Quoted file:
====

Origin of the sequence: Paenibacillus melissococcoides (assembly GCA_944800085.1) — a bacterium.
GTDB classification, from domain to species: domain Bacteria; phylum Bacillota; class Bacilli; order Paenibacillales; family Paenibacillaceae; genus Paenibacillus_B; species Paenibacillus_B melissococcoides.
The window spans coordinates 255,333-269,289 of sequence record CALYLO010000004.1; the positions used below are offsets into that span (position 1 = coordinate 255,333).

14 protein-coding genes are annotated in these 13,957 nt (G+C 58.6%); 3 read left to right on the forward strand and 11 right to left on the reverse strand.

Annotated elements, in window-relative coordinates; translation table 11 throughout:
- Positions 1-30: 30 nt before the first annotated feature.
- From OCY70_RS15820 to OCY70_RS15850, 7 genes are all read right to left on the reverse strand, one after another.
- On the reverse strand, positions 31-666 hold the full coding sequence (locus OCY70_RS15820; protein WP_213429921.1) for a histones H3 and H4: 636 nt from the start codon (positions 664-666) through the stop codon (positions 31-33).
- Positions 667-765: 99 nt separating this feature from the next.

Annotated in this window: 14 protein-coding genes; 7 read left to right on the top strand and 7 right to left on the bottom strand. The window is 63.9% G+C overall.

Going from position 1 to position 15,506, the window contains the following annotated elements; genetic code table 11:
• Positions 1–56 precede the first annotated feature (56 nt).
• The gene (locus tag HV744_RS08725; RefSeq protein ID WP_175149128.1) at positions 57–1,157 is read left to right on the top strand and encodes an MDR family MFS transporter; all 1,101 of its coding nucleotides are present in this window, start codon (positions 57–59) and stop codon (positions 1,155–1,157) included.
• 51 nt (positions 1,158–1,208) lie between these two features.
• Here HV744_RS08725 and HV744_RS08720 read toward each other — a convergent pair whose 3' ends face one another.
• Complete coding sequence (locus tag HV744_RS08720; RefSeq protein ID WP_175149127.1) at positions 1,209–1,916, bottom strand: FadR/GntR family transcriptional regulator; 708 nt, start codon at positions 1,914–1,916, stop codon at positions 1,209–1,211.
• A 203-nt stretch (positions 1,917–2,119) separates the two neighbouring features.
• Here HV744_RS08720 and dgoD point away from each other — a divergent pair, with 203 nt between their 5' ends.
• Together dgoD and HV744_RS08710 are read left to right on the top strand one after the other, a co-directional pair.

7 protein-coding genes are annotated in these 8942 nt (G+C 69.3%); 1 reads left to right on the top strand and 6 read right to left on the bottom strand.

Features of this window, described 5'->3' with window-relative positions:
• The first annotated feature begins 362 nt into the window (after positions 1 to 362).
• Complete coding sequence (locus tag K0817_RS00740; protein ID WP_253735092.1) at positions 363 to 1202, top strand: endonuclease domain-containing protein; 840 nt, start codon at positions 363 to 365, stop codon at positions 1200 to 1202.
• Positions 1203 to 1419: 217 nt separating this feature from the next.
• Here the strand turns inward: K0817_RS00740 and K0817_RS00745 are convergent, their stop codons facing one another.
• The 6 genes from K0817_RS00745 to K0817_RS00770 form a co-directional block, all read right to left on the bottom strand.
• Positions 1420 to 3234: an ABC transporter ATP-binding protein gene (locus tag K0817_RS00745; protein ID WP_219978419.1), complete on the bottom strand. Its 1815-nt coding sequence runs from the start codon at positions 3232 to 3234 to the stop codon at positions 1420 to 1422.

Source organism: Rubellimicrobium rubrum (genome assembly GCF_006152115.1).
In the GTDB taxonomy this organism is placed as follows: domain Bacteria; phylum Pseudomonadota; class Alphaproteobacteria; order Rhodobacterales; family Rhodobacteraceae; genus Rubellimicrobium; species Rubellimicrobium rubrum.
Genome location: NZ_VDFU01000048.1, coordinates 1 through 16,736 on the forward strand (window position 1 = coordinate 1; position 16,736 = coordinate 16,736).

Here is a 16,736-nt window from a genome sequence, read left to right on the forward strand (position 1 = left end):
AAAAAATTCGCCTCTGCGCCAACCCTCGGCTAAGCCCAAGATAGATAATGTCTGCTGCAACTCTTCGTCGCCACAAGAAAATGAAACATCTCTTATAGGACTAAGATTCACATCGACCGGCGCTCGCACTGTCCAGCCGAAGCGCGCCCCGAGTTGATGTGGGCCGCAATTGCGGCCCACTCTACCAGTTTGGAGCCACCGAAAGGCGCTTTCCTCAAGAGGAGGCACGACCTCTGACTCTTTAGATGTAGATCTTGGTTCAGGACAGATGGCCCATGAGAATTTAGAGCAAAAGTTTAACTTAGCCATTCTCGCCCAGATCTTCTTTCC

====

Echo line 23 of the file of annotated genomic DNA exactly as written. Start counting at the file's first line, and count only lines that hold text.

• Complete coding sequence (locus tag K0817_RS00740; protein ID WP_253735092.1) at positions 363 to 1202, top strand: endonuclease domain-containing protein; 840 nt, start codon at positions 363 to 365, stop codon at positions 1200 to 1202.